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The Offense of the Cross in Italy

Last month, the European Court of Human Rights ruled that Italian public schools have the right to display crucifixes.

The case has been widely viewed as a crucial one. As Roger Kiska of the Alliance Defense Fund put it, “A loss in this case would have meant, in essence, that it would be illegal under the European Convention on Human Rights to have religious symbols in any institution anywhere in Europe.”

Before you start celebrating, though, you ought to know that this may be a very mixed blessing. When you take a close look at the court’s reasoning, it becomes clear that there are some disturbing implications to this ruling.

In the New York Times, Professor Stanley Fish, a liberal relativist, writes that the court based its decision largely on the idea that “the crucifix is really not a religious symbol.” Fish justifiably asks, “Who knew?”

Who, indeed?

It seems the court decided that the crucifix is now an “identity-linked,” “historical and cultural” symbol -- a symbol that stands for “the liberty and freedom of every person, the declaration of the right of man, and ultimately the modern secular state.”

In other words, it stands for pretty much anything but the death of Christ for the redemption of fallen mankind.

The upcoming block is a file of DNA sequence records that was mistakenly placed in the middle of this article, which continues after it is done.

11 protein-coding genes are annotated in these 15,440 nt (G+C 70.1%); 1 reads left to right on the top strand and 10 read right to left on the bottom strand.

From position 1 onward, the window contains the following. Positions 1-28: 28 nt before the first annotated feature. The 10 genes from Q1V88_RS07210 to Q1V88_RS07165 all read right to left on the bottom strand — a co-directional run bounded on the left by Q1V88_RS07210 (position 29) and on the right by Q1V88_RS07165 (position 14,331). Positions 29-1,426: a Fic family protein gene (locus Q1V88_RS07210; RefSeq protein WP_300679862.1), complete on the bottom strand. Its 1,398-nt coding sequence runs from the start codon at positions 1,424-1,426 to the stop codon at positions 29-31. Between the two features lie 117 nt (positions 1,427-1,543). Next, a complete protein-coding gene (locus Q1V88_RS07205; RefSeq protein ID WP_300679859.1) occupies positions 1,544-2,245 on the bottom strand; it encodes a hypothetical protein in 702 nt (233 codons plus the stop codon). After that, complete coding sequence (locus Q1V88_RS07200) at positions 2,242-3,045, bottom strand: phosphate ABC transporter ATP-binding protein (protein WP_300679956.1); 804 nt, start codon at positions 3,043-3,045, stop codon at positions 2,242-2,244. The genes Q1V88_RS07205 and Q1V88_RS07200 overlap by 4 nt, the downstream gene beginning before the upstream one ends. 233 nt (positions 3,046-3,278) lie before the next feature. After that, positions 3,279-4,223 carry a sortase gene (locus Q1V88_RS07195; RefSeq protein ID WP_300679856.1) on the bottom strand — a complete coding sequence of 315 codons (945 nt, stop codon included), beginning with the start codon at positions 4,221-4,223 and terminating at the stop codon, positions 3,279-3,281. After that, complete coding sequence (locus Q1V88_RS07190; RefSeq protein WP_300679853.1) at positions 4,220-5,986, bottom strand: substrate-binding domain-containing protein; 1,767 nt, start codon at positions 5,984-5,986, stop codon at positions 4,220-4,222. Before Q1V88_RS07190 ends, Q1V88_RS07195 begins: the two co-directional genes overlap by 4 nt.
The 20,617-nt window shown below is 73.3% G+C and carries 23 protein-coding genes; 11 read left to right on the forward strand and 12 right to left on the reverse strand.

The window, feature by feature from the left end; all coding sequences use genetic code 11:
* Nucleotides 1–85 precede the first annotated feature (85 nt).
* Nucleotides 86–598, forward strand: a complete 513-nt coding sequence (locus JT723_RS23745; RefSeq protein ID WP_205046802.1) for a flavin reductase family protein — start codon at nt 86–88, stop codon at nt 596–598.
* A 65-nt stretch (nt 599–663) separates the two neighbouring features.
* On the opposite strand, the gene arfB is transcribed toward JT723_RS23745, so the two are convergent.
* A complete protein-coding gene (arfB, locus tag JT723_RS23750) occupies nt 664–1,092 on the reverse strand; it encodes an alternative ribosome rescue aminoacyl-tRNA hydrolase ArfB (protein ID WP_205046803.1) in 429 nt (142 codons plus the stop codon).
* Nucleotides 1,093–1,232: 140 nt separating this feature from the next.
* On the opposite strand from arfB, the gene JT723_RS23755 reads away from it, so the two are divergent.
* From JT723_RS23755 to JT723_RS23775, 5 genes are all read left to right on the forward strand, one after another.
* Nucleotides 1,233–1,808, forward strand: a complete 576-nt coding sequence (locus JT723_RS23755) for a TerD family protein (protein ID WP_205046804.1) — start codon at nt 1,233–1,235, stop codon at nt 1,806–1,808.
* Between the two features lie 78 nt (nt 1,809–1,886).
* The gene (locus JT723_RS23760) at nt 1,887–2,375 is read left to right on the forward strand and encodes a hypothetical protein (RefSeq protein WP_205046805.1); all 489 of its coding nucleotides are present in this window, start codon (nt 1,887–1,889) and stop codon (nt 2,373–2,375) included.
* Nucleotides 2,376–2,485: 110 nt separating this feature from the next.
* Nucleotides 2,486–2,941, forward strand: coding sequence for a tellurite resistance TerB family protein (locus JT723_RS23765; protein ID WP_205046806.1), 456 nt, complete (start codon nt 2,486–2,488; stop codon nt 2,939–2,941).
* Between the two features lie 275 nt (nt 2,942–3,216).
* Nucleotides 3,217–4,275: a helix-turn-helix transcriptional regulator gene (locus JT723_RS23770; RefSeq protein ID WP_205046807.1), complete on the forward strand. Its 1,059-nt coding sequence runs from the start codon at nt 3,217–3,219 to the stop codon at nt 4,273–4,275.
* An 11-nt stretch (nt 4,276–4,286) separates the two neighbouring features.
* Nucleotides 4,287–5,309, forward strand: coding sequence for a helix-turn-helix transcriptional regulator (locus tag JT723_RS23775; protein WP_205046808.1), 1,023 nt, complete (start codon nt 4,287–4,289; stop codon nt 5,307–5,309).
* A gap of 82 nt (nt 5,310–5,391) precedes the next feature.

For the Christian, that poses a real dilema: If the crucifix is to be stripped of its meaning like this, is it worth displaying in schools, or anywhere at all?

If “the offense of the cross,” as Paul put it, is gone, what’s the point?

And that’s not all. The court went on to state, “In Christianity even the faith in an omniscient god is secondary in relation to charity,” which makes the cross an inclusive symbol.

Even Stanley Fish, who’s writing from a liberal, secular perspective, is driven to wonder about all this. “What we have here,” he says, “is a union of bad argument and bad theology. As a Christian virtue, charity presupposes the God it is said by the majority [of the court] to transcend...Generous though it may be in many respects, Christianity is hard-edged at its doctrinal center and that center is what the crucifix speaks.”

Fish may not be a Christian, but I think he’s pretty much nailed it. Ironically, I think he might just understand it better than many in Italy, where the practice of the Christian faith has been steadily eroding for many years.

Christians believe that everyone is welcome at the foot of the cross -- but we also believe with German martyr Dietrich Bonhoeffer that “When Christ calls a man, he bids him come and die.”

That’s why Stanley Fish is right in saying that a crucifix can never be what the court called “an essentially passive symbol.”

On that point, I wholeheartedly agree with him. Religious symbols matter because they convey meaning, and that’s why we Christians support the right to display them. Without that meaning, without Christ’s death and resurrection, the cross doesn’t matter -- and neither does our faith.

This is the liberal cause: strip all sacred symbols and words of their meaning.

The real lesson here is that before we take up the fight for the cross, we had better be sure we understand what it is we’re fighting for.

This article published on April 20, 2011.

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